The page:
MAFD gets $205,868 equipment grant


By Tom Joyce - tjoyce@civitasmedia.com



The receiving of a $205,868 federal grant for new equipment including air packs will have Mount Airy Fire Department members breathing a little easier in life-or-death situations.

City Fire Chief Zane Poindexter was notified in late August that the funding had been approved by the U.S. Department of Homeland Security/Federal Emergency Management Agency (FEMA), through its 2014 Assistant to Firefighters Grant Program.

The money will be used for the replacement of 26-self-contained breathing apparatus units, with extra breathing cylinders, new face pieces and voice amplifiers, which are essential to firefighting efforts, especially when enclosed areas are involved.

In addition, the FEMA grant will enable the city fire department to buy a Quantifit Respirator Fit-Testing machine so it can prepare firemen’s breathing masks to provide optimum protection during a blaze.

Since the grant requires local matching funds of $10,293, the Mount Airy Board of Commissioners will consider a budget amendment during its meeting Thursday at 7 p.m. to provide that amount. A vote by the commissioners to accept the grant also is on Thursday’s agenda.

The total cost of the equipment upgrade will be $216,161, counting the grant and the local match.

When city officials applied for the FEMA funds late last year, a total of $266,550 for 30 self-contained breathing apparatus units was involved.

“The overall grant was reduced,” the fire chief explained regarding the change in scope.

“We are still very fortunate and truly thankful to be awarded the amount we were,” Poindexter added in light of previous FEMA grant attempts. “We’ve applied several times and not gotten anything.”

In the past, the Mount Airy Department has sought funding for apparatus needs. “Those are the most competitive,” Poindexter said.

For the most recent grant application, however, the department focused on operations and safety, which proved to be successful.

The breathing units, or air packs, now in use were bought in 2003 and 2004 and are showing signs of wear, Poindexter said.

He mentioned that the grant funding will allow city firefighters to function in a newer and safer environment. “And that’s always a plus for our line of work.”

Getting the grant also will offset the need to provide the equipment with local dollars. “We had started a replacement plan for our air packs in our budget,” the fire said, which was aimed at supplying the breathing apparatus units for one city fire truck per year.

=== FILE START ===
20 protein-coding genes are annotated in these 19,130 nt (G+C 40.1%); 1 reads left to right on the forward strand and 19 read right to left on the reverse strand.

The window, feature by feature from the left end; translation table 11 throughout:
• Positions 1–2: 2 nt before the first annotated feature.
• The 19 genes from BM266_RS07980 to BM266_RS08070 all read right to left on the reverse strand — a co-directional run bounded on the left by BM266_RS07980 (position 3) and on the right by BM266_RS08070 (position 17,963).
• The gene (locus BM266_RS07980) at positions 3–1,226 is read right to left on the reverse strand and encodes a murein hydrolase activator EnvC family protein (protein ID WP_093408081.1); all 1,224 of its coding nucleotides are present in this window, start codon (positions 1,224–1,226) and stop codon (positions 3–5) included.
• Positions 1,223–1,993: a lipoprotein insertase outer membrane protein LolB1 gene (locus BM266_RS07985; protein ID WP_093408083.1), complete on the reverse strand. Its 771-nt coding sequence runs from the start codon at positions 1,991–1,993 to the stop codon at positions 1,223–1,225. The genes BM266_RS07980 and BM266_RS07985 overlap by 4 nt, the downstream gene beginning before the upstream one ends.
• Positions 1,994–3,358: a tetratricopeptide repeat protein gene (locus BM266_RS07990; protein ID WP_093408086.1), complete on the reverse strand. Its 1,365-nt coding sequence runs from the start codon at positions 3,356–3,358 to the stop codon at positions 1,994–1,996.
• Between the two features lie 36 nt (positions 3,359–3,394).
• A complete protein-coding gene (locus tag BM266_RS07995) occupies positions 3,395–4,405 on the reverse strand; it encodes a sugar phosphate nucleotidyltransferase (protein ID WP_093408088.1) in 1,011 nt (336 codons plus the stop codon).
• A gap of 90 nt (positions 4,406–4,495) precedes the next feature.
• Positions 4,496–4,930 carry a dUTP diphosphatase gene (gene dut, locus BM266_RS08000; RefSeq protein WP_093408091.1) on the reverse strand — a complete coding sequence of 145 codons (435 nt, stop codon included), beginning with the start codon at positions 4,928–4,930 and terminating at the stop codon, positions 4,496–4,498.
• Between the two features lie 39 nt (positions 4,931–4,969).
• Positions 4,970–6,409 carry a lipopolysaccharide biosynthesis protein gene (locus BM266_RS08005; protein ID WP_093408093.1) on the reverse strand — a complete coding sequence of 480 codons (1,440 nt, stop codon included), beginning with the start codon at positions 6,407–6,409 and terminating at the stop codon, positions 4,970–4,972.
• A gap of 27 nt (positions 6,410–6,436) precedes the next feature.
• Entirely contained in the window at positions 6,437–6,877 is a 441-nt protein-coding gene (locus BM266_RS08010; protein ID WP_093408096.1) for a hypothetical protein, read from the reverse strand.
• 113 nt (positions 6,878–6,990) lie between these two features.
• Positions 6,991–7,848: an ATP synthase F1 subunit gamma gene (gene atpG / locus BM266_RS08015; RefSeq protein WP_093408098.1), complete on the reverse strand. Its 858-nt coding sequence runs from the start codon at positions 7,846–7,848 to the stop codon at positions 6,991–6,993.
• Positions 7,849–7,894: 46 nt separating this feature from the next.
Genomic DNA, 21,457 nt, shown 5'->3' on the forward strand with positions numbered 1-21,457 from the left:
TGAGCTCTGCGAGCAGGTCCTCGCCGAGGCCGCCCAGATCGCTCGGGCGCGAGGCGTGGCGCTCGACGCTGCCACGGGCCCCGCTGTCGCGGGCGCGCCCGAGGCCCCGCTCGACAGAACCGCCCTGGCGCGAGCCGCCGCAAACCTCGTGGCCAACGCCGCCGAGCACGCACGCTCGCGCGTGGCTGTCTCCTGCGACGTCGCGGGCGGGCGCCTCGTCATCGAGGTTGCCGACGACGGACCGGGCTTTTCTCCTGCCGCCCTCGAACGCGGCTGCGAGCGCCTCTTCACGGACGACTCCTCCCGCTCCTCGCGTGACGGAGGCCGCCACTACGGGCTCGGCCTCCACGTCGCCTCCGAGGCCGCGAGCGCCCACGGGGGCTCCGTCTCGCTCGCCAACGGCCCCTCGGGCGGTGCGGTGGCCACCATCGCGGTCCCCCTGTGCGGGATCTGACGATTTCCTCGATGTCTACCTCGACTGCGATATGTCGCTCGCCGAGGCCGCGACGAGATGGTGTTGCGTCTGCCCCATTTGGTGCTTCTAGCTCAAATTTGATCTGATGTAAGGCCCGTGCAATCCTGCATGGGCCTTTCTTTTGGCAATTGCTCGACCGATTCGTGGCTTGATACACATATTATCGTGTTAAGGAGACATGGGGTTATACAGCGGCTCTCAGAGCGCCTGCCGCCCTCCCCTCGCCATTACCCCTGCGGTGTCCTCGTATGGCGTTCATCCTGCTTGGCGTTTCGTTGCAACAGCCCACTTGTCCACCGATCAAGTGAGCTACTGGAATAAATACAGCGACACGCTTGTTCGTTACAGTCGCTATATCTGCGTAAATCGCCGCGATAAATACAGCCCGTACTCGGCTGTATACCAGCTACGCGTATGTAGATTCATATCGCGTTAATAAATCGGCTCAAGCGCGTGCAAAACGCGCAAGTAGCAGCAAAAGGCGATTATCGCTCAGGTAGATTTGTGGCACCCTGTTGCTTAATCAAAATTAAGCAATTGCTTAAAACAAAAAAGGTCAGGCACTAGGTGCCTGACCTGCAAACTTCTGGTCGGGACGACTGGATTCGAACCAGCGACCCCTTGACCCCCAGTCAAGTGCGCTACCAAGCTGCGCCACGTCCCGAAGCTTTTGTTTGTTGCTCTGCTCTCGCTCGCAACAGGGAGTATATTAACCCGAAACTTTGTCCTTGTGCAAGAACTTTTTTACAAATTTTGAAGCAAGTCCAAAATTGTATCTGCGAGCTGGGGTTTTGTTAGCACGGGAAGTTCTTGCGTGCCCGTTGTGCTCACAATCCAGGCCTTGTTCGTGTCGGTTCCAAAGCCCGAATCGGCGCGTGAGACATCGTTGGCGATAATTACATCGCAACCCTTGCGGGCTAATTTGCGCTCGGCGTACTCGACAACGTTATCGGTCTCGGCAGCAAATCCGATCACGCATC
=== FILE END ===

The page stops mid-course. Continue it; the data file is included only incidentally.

But now the equipment can be added much faster. If the commissioners approve the local match and accept the grant Thursday night, the department will proceed with ordering the equipment and will submit a payment request to the federal agency.

“We’re just extremely excited,” Poindexter said.

Fit-testing unit

Meanwhile, the Quantifit Respirator Fit-Testing system to be provided through the grant, with a price tag of about $13,000, will be a big plus for the department, the fire chief said.

Whenever firemen plan to wear an air pack in an emergency situation, they’re supposed to have their masks fit-tested, Poindexter explained. The masks are meant to provide a seal all around one’s face to offer full protection when entering a burning building.

While a medium-size standard mask works for most individuals, in some cases a larger type can be needed to conform to the contours of a person’s face. If a firefighter wears glasses, the fit of the mask must account for those, also, including a space for the glasses to be mounted.

Fit-testing allows every department member to know which size mask needs to be worn when emergencies occur.

This testing process involves having a firefighter wear a mask and being checked while undergoing various motions to make sure the fit will be correct in any situation, including bending over.

A computer measures whether the seal is broken as a result of the testing.

This process also determines whether masks need to be re-sized for particular individuals.

Lacking its own Quantifit Respirator Fit-Testing machine, the Mount Airy Fire Department has been forced to rent such a device, which sometimes amounts to several occasions per year at a cost of $300 to $400 each.

Tom Joyce may be reached at 336-415-4693.

By Tom Joyce

tjoyce@civitasmedia.com

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